The week that was (29 June 2017)

- This week came with the very sad news that Darren Simpson has died. As you will all know, Simpson was a loveable rogue, a funny man. He was also an incredible chef, perhaps best known for his time as head-chef at the River Café, his CV is beyond impressive. You may want to read Terry’s obituary, I chuckled at: “the usual merry-go-round of celebrity appearances, KFC endorsements, and Facebook feuds with Colin Fassnidge.” For the nostalgia, you may also read Simon’s very lovely review of La Sala.

- Alain Senderens of L'Archestrate also passed away this week. One of the god-fathers of modernFrench cooking - that departure from the heavy reliance on butter; the first to introduce glass-by-glass wine pairing; and mentor to many, including Alain Passard, whose restaurant L'Argpège is on the site of L'Archestrate's original. 
- GT have released their hot 100 food trends for 2017. I'm not a fan of 'trends' but I am a fan of the GT team, they do a lot of getting it right - this list is no exception.
- Case in point, with the eloquent Paulette Whitney penning a note about the pitfalls of ‘trends’ in the same publication. “By all means, please hang on to the trends that do good. Buy fair-trade chocolate - as a farmer, I'm right into living wages for other producers. Choose free-range animal products - as an animal myself I can vouch for the joys of movement and sunshine. And bring your own basket to market, then you won't have sea turtles mistaking plastic bags for jellyfish, and you'll look so great riding your bike home with your "I liked this kale before it was cool" bunch of greens whipping in the wind, declaring your antipathy to passing fads for all the world to see.”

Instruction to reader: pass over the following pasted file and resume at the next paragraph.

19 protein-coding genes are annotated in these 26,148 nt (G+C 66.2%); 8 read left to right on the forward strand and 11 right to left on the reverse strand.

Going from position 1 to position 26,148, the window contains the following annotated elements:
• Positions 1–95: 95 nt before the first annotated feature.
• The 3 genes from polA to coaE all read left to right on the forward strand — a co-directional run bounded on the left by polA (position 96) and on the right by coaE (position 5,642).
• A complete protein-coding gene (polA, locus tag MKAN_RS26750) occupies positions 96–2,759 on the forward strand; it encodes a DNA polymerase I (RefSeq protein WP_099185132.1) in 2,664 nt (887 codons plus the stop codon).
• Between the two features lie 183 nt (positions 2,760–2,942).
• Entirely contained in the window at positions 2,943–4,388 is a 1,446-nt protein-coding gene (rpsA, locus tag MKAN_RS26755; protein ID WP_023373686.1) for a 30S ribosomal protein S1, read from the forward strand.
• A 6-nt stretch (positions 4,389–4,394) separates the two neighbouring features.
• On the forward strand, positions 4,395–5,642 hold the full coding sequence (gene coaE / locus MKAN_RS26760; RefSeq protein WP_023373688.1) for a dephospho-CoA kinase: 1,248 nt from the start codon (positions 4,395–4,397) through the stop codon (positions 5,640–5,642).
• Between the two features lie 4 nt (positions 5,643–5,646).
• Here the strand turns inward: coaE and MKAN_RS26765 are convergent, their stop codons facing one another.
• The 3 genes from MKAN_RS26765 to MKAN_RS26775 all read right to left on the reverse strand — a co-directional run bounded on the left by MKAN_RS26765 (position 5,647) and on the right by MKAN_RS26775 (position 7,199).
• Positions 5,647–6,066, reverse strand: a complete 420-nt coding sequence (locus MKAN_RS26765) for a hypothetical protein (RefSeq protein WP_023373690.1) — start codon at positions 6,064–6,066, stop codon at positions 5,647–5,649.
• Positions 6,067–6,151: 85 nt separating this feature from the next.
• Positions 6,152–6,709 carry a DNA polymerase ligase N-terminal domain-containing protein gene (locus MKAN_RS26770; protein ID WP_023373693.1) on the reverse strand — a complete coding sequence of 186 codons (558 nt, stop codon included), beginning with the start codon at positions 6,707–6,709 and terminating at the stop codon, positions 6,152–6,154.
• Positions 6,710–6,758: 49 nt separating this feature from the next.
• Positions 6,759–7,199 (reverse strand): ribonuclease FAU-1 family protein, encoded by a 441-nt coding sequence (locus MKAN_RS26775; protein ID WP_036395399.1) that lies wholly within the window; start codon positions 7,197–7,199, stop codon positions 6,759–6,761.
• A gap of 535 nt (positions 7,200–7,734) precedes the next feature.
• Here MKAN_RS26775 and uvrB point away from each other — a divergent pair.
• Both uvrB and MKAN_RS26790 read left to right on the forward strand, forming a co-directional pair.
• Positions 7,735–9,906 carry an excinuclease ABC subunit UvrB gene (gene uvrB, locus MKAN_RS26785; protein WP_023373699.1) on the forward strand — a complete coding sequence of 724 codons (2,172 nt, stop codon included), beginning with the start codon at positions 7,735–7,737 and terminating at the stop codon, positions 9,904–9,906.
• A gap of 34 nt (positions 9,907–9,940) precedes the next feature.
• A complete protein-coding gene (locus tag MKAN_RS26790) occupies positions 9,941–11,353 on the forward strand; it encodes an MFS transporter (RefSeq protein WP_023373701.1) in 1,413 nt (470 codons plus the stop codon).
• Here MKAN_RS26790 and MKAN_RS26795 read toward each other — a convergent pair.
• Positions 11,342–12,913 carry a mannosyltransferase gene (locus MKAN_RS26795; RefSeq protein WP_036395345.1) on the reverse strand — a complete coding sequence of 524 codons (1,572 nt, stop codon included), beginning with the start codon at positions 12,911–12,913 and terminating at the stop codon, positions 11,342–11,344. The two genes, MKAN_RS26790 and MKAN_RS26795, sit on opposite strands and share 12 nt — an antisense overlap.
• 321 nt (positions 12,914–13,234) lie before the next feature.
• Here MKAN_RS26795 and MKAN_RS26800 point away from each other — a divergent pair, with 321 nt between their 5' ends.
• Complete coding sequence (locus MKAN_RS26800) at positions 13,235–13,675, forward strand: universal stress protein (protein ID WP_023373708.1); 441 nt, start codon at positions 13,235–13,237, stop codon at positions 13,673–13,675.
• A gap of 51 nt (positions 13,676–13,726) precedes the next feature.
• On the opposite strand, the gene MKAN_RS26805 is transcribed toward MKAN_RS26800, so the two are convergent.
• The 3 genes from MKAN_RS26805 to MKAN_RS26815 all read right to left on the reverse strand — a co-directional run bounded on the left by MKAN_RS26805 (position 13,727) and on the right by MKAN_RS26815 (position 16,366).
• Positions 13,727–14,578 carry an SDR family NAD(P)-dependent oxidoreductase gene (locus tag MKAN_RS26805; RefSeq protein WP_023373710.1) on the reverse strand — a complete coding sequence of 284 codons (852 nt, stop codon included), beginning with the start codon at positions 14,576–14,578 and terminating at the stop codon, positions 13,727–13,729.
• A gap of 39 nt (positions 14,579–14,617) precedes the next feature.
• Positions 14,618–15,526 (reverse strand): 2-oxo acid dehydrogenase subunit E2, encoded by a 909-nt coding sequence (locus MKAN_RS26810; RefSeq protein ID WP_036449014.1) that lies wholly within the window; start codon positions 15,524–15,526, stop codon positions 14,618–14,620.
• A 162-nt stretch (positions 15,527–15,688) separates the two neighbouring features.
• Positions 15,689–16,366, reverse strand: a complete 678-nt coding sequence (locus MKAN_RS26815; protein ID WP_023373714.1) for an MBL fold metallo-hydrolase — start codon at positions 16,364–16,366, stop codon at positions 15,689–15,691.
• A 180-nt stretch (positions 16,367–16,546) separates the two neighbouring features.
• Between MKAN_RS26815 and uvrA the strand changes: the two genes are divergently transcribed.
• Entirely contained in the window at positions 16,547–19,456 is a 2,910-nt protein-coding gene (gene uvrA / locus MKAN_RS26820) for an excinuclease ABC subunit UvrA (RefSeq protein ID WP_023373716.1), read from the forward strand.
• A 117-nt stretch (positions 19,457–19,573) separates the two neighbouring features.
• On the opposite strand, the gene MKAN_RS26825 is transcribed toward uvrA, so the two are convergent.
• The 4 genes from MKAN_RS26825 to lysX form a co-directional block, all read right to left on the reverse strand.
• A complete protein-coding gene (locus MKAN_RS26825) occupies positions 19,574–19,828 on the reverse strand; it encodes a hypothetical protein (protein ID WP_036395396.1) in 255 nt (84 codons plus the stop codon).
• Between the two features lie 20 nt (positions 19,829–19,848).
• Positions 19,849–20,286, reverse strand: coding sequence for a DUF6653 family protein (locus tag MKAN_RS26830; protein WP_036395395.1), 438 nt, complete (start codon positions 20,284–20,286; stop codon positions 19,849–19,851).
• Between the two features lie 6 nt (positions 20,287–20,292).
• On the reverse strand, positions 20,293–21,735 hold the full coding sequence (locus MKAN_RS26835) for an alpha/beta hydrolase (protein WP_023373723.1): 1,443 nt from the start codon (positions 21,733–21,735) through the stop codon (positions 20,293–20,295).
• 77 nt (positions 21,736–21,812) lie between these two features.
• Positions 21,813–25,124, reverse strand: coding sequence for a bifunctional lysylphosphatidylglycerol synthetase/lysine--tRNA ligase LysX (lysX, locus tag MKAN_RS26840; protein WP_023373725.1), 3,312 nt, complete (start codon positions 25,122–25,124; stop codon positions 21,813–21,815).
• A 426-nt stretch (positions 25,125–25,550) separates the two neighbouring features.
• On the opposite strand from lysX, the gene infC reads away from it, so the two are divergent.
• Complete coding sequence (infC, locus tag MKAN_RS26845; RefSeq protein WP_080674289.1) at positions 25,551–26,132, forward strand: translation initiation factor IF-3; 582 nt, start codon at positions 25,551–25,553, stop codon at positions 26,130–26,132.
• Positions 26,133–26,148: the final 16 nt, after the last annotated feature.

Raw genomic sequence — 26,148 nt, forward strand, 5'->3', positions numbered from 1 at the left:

- The Fin Rev had a wrap up of their Top 100 awards, in part the predictable extension of the event, highlighting the producers and (Star) restaurants that provided the food, but it was made interesting with a couple of figures from our old mates at Ferrier Hodgson and the ABS on the state of dining in Australia. Their prognosis is good, with “… figures show food entertainment is now outpacing spending on general retail (which is everything except groceries).”

- The WSJ looked at food waste with the help of Bottura, Redzepi and Bourdain. Listen in, it's important. 

Postcards from Sicily:
I have departed Pantelleria for an interlude on main(is)land Sicily. Arriving in Trapani, I drove from one side of the island to the other, an incredible, if perilous, drive that took in much of the northern coast and then cut across the mountains to Etna. The danger was mitigated by the beauty as the winding track opened out to vast highland fields, where I shared the road with goats, cows and thousands of butterflies. The wild flowers, too, were everywhere, the air thick with the most astonishing perfume.
I am staying in Taormina, a beautiful coastal town, currently somewhat over-run by an odd combination of Eddie Vedder fans (he was playing a concert in the ancient amphitheatre), and those here to attend the Toarmina book festival. We dined in an excellent local restaurant in the old town, a delicious pasta with urchin and bottarga under a cloud of jasmine and, as the last in the restaurant, a little impromptu tinkling on the ivories by the owner.
Yesterday we traded the rocky beach for Etna's northern hillside. Paollina's pasta with bitter wild weeds at Il Dragone di San Giorgio was incredible, so too her rabbit stew with capers, olives and tomatoes. If the mob had turned up, they would have been right to take the cannoli. We chased this with a visit to Frank Cornellison’s vineyards, the vines sharing their terraced hillside with fruit trees and flowers, and a few drinks at the very excellent Cave Ox for good measure.